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Thursday, September 9, 2010

shana tova and happy new year

Several months ago I stopped watching television. It’s kind of funny, because several months ago I actually bought a big flat-screen television set and placed it in my bedroom, so my daughter would not be tempted to glue herself to the big screen and become brain dead by the time she turns sixteen.

Anyway, for several months I enjoyed watching Rachel Maddow on my big flat-screen tv until one day my cable provider turned her into snowflakes and white noise once he (yes, a cable provider must be a ‘he’ unless it's Meg Whitman) discovered I was able to see Maddow without paying for the more expensive cable package that offers MSNBC. So out of nowhere my two favorite channels disappeared and I was left with the networks, which you pretty much have to put a gun to my head if you want me to watch them. I mourned Maddow's loss for two days and then I decided that I would not be sucked into the cable provider's scheme to woo me into buying a satellite dish or whatever other option is available, no matter what - and if I ever felt a terrible urge to watch Ms. Maddow’s smile as she poked fun at the Koran burning crazies, I would turn to my wireless and watch her online.

What I am trying to share with you here is that I experienced a life transforming event and I barely even noticed it. And now I realize that even though I am not watching television, I still know enough to function in this world. Well, almost. I know most of what I need to know.

True, there are many things I don’t know. I know nothing about American Idol and Dancing with the Stars and Big Man or Mad man, and I know nothing about Weeds. Just name a program that received an Emmy recently and I assure you, I don’t know anything about it. Oh, I never watched the Sopranos, either. I also don’t know anything about Survivor or Lost or the Orange County Wives or whichever hugely popular drama series that's been playing on television for the last 5 years (or 15? I lost count). And, yet, I can converse with people and appear to be pretty well informed and acculturated in all the nuances of whatever culture that is floating out there, around me and my fellow human beings.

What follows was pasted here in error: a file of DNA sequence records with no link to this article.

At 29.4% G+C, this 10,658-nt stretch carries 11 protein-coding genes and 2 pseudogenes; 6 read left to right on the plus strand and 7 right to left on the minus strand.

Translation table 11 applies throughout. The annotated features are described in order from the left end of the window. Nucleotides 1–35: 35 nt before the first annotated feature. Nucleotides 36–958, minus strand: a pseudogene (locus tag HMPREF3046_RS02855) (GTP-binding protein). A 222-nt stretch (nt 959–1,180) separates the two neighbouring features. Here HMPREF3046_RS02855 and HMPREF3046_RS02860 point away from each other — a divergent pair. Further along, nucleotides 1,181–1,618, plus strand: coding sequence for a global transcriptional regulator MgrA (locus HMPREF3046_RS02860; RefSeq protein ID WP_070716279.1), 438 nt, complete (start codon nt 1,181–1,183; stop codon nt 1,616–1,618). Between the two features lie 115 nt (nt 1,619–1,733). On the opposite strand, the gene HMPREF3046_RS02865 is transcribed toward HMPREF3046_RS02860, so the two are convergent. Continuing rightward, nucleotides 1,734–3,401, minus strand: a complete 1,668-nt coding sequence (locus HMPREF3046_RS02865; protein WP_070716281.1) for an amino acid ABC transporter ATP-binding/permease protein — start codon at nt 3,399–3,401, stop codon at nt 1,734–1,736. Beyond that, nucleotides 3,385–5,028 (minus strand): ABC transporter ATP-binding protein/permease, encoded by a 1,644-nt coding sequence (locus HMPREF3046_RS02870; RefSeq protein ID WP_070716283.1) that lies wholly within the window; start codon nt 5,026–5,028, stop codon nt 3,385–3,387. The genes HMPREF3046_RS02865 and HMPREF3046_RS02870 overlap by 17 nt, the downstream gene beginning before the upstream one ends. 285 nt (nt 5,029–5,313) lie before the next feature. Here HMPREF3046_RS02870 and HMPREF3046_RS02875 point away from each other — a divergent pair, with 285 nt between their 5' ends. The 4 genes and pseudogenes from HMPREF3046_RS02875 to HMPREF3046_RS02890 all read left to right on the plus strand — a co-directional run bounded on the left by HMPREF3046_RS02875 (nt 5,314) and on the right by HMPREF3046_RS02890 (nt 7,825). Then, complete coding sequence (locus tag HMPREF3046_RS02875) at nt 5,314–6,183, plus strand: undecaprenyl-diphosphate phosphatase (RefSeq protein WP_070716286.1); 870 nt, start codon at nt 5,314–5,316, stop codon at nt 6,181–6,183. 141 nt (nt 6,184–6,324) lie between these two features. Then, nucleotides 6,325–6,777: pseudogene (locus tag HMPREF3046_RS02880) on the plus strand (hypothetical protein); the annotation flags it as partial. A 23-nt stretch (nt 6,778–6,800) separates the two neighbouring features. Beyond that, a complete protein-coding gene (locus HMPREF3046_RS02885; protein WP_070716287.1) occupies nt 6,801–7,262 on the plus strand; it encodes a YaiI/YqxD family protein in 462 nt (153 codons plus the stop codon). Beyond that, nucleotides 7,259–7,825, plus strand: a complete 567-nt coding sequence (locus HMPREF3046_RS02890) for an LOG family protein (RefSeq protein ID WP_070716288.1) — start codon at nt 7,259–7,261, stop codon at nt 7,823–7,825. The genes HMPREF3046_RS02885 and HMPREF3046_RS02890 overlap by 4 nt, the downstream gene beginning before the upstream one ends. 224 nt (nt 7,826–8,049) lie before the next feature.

Let me be clear, as Obama likes to say - I didn’t give up television because I am a hippie or because I try to be a high-brow elitist or rebel against the mediocre programs tv executives are shoving down our throats and into our eye balls. I gave up television because I am cheap!

Now I get to do what people who don't watch a lot of tv get to do - I read books, really interesting books written by very interesting, articulate, creative thinkers. I learn more about the world. And my attention span is not getting smacked in the head every time I actually find myself really getting into something and sinking my teeth into it.

Don't be alarmed. I am not going to preach to anyone to give up their television. I just hope that the future of television will be similar to the future of the New York Times print edition. One day it will simply go away, and the familiar blue light that one can see shimmering through living room windows will disappear and a new light will start shining in our homes. In that brighter future, no one will need to pay for 900 channels that offer brain-numbing crap or syndicated reruns and stupid reality shows. One will be able to choose exactly what she wants to watch and have the wireless provider bill her on a monthly basis for her daily consumption of television programs.

That’s my wish for the Jewish New Year. Shanah Tova!

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